Prestigious NIH Clinical Trial Awarded to Reduce Childhood Obesity Disparities Using mHealth and Video Feedback Technology
May 3, 2021
A new NIH clinical trial was awarded to Jerica Berge, PhD, MPH, LMFT, CFLE, along with her interdisciplinary team of co-investigators Dianne Neumark-Sztainer, PhD, MPH (Public Health), Katie Loth, PhD, MPH (Family Medicine), Tai Mendenhall, PhD (Family Social Science), Michael Miner, PhD (Family Medicine-PHS), Angela Fertig, PhD (Humphrey School of Public Affairs), and Allan Tate, PhD (Epidemiology and Biostatistics, University of Georgia). Amanda Trofholz is the project director of the study and Mark Janowiec will be programming the mobile health (mHealth) component of the grant. The pre-awards staff that submitted the grant were Kendall Choate and Urszula Parfieniuk. The post-award account who will be managing the award is Tim Sanford. The clinical trial entitled, "Reducing Childhood Obesity Using Ecological Momentary Intervention (EMI) and Video Feedback at Family Meals," was funded by NHLBI on an R61/33 mechanism. The total award was $5,001,981.04. The NIH has become increasingly more stringent on awarding clinical trials, and the competition is stiff! NHLBI only funds approximately 3-5 R61/33 awards per year.
This study is one of the first to use ecological momentary intervention tools (i.e., mHealth) to intervene with parental stress to improve the home food environment. With the low-to-moderate success with childhood obesity interventions to date and the persistent obesity disparities across race/ethnicity and socioeconomic status, there is a need to approach childhood obesity in a new and innovative way. Building on the last three decades of research on childhood obesity, the main objective of the proposed study is to utilize state-of-the-art intervention methods including ecological momentary intervention (EMI), video feedback, and home visiting methods in partnership with community health workers (CHWs) to examine whether increasing the quality of family meals (i.e., dietary quality, interpersonal atmosphere) and quantity of family meals (i.e., frequency of meals) reduces childhood obesity disparities.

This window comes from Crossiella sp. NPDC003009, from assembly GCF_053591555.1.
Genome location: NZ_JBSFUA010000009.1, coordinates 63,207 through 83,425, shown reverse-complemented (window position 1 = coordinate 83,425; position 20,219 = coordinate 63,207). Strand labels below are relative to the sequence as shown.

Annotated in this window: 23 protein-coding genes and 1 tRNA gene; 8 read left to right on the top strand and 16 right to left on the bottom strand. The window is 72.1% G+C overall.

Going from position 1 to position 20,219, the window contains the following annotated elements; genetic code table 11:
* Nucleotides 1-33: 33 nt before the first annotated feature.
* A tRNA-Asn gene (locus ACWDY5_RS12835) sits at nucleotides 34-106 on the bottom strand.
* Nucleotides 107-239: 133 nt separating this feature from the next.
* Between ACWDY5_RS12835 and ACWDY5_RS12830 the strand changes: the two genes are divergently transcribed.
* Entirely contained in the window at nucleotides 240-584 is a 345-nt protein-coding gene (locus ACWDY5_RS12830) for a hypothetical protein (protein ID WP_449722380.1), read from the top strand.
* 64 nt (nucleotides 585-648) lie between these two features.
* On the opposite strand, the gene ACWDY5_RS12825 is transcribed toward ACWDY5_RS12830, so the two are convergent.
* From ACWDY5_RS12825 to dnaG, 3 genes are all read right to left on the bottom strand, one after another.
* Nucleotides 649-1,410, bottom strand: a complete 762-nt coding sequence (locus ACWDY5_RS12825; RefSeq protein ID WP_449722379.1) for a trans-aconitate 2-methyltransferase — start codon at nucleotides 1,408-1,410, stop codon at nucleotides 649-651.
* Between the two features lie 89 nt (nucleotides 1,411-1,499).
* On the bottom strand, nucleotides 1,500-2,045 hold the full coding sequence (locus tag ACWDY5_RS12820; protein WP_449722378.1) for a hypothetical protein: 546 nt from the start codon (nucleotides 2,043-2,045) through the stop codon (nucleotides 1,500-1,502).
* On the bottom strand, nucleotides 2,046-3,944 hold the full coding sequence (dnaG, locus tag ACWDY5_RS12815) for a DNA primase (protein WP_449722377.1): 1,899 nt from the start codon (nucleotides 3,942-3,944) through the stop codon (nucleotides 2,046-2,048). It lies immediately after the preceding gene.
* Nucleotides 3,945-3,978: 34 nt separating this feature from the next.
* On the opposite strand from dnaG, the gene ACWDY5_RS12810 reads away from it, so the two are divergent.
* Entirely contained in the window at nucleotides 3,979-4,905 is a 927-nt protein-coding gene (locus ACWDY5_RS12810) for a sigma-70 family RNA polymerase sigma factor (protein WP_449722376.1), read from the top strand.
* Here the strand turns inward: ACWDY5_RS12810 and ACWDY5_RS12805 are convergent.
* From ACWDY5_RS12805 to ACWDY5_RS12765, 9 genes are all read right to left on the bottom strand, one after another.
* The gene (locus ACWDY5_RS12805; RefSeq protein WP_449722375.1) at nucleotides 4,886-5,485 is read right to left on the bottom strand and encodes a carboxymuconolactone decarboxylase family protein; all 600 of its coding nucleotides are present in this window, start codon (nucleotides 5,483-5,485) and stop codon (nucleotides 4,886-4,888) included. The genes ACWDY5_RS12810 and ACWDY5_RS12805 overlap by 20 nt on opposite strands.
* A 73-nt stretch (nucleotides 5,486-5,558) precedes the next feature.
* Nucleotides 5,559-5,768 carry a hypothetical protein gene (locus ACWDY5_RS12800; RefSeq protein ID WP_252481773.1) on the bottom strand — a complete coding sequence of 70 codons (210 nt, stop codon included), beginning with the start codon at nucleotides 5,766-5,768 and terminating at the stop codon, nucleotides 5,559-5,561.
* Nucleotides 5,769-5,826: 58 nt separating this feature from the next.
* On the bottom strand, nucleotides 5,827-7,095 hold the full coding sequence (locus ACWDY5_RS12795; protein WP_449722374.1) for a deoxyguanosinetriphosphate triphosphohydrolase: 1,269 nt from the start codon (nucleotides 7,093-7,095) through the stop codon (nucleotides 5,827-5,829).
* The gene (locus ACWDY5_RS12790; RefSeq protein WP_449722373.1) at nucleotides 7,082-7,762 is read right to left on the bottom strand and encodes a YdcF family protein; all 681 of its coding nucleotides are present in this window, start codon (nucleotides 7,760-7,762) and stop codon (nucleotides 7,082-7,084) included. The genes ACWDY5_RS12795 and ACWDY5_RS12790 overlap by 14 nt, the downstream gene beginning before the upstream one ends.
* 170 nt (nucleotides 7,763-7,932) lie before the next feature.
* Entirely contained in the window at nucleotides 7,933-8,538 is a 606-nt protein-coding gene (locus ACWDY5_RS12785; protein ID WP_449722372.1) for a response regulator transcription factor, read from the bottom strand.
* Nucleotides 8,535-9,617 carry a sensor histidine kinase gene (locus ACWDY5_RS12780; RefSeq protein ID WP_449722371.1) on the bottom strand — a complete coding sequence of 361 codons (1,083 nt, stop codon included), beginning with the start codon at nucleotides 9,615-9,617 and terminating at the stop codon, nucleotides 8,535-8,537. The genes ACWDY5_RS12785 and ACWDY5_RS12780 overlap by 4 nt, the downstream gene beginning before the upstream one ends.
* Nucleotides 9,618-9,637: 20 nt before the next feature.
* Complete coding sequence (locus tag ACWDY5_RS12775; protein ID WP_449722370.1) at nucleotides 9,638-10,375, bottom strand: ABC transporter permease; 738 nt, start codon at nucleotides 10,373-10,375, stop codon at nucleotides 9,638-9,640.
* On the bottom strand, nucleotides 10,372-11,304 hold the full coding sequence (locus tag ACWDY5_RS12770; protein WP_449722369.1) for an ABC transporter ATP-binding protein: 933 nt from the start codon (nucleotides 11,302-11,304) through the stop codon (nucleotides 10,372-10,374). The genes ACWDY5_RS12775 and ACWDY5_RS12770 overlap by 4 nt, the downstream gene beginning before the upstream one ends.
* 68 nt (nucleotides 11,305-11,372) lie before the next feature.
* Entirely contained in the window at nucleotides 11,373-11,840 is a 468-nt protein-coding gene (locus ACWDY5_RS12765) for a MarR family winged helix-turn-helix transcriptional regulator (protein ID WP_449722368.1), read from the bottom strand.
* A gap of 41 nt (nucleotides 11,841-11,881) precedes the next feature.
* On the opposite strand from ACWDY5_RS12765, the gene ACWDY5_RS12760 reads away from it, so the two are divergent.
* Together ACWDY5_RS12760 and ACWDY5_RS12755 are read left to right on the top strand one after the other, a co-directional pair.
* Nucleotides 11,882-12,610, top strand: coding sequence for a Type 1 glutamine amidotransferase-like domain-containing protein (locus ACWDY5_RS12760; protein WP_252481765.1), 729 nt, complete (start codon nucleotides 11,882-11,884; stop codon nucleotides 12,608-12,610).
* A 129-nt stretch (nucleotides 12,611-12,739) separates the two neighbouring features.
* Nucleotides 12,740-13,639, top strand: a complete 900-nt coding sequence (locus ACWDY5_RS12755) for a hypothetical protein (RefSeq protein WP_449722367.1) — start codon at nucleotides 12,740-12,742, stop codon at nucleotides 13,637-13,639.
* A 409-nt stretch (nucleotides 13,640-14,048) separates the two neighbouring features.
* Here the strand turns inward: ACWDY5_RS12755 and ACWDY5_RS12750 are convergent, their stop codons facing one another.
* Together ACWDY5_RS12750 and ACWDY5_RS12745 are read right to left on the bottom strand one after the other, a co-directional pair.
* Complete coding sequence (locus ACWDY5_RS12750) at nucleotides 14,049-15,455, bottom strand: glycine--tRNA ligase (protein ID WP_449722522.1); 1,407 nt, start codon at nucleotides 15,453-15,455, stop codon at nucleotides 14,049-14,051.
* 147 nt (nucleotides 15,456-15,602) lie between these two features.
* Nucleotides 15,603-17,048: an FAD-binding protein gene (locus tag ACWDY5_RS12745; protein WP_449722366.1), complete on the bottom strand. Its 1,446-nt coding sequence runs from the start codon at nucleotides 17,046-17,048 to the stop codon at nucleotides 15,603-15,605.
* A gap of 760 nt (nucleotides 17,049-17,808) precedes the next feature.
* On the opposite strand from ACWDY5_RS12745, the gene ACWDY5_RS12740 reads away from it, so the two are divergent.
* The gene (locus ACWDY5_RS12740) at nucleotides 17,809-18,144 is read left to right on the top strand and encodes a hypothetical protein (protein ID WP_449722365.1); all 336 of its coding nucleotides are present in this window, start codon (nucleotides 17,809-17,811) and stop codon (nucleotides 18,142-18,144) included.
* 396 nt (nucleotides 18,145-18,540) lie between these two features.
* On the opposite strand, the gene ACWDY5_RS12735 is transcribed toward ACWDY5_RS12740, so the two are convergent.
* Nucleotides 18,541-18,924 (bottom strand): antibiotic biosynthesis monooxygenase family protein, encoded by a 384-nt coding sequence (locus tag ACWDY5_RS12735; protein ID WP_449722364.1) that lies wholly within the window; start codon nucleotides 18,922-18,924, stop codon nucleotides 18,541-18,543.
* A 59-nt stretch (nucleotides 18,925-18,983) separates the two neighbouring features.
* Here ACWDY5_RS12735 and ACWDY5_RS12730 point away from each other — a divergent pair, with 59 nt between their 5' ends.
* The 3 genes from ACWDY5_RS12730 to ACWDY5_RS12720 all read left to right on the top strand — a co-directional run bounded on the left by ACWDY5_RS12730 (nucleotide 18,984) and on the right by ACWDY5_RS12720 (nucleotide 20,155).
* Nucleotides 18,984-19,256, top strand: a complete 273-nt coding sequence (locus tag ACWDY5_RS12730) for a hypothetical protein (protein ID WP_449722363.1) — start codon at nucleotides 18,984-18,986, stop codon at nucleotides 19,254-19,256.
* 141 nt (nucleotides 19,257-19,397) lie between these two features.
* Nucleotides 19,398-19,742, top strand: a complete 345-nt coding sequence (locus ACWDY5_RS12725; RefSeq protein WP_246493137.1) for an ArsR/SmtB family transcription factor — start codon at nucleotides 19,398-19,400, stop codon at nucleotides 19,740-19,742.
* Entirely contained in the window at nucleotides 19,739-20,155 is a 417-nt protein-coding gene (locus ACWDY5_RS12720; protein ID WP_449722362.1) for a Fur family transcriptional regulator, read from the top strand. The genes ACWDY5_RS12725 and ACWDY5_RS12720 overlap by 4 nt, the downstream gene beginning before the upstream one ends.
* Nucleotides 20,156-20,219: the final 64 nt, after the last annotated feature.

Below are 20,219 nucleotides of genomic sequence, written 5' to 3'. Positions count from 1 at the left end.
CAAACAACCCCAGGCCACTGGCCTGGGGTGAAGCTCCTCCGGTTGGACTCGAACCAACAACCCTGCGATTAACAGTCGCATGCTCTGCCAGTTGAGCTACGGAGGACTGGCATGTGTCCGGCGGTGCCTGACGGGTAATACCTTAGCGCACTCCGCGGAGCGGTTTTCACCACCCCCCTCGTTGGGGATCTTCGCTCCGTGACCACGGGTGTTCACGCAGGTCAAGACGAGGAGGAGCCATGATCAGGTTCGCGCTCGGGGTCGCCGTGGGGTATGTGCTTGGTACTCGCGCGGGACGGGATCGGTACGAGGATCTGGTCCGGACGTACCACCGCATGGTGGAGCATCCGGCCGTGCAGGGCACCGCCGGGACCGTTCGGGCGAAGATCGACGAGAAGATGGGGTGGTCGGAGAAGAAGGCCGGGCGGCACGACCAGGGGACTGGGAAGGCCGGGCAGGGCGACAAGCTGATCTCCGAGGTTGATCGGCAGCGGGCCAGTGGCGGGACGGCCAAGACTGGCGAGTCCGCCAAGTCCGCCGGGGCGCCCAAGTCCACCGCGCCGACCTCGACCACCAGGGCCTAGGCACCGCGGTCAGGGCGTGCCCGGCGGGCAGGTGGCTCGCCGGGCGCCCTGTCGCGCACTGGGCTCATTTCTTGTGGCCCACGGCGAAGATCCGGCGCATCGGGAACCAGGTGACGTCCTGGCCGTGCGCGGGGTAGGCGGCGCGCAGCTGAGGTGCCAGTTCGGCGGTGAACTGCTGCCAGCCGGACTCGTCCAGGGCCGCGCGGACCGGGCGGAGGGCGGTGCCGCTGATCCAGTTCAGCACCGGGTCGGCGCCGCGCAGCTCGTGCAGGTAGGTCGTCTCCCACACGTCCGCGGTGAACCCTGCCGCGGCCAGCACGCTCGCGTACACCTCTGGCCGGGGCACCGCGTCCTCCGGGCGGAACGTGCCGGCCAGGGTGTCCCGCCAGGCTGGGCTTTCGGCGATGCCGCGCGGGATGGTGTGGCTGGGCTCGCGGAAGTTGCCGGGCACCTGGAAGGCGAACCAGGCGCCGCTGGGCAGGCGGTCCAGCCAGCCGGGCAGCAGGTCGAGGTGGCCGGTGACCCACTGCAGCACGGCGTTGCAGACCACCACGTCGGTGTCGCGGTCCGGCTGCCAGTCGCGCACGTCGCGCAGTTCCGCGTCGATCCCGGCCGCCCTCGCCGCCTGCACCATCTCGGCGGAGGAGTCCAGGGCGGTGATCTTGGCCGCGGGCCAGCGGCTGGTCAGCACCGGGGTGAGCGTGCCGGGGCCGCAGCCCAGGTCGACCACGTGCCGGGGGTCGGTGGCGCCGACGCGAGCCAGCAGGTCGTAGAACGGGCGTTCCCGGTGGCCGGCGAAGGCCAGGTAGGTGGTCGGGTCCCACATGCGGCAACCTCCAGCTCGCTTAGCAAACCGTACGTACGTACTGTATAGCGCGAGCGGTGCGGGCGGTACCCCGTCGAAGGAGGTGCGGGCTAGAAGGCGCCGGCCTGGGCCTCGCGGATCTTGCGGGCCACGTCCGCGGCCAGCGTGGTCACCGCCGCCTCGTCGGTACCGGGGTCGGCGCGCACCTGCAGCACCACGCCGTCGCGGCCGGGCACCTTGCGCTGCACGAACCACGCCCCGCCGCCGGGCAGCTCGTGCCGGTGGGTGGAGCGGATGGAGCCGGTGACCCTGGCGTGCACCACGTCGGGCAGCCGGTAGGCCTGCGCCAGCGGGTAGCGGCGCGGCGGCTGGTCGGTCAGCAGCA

The proposed individual randomized controlled effectiveness trial, based on the team's prior work, tests combinations of factors (i.e., EMI, home visiting, video feedback, virtual, hybrid) across three study arms to identify the most effective approach to reducing childhood obesity disparities: (1) EMI; (2) EMI+Hybrid Home Visiting (HV)+Video Feedback; and (3) EMI+Virtual HV+Video Feedback. All arms will receive 16 weeks of mHealth stress reduction tips and resources. Arms two and three will additionally receive eight home visits focused on family meal quality and quantity and video feedback focused on family meal behavior(s)/patterns delivered by a CHW during the eight in-home visits. All arms will also receive an eight-week maintenance phase allowing for progressively less support of families so they can increase self-efficacy and sustainability of behavior change. Testing the virtual versus hybrid model of home visiting is new to the field, and study results will significantly advance the field with regard to using virtual approaches to childhood obesity treatment.
The intervention will be carried out for six months with children with overweight/obesity (i.e., BMI ≥85%ile) who are ages 5-8 years (n=510), from low income and diverse households including African American, Hispanic, Native American, and white families. Specifically, the intervention will be delivered to the family unit and primary outcomes will include child weight (i.e., BMI %ile) and diet quality (i.e., Healthy Eating Index). Secondary outcomes will include parent and other family members' weight and weight-related behaviors. Results of this efficacy trial will then be used to fund an effectiveness dissemination study to be carried out in primary care clinics. This study has high potential to change clinical practice by creating a new model of childhood obesity treatment to be used in primary care settings with CHWs as interventionists and mHealth technology to intervene in real time on parental stress and the home food environment to reduce childhood obesity disparities.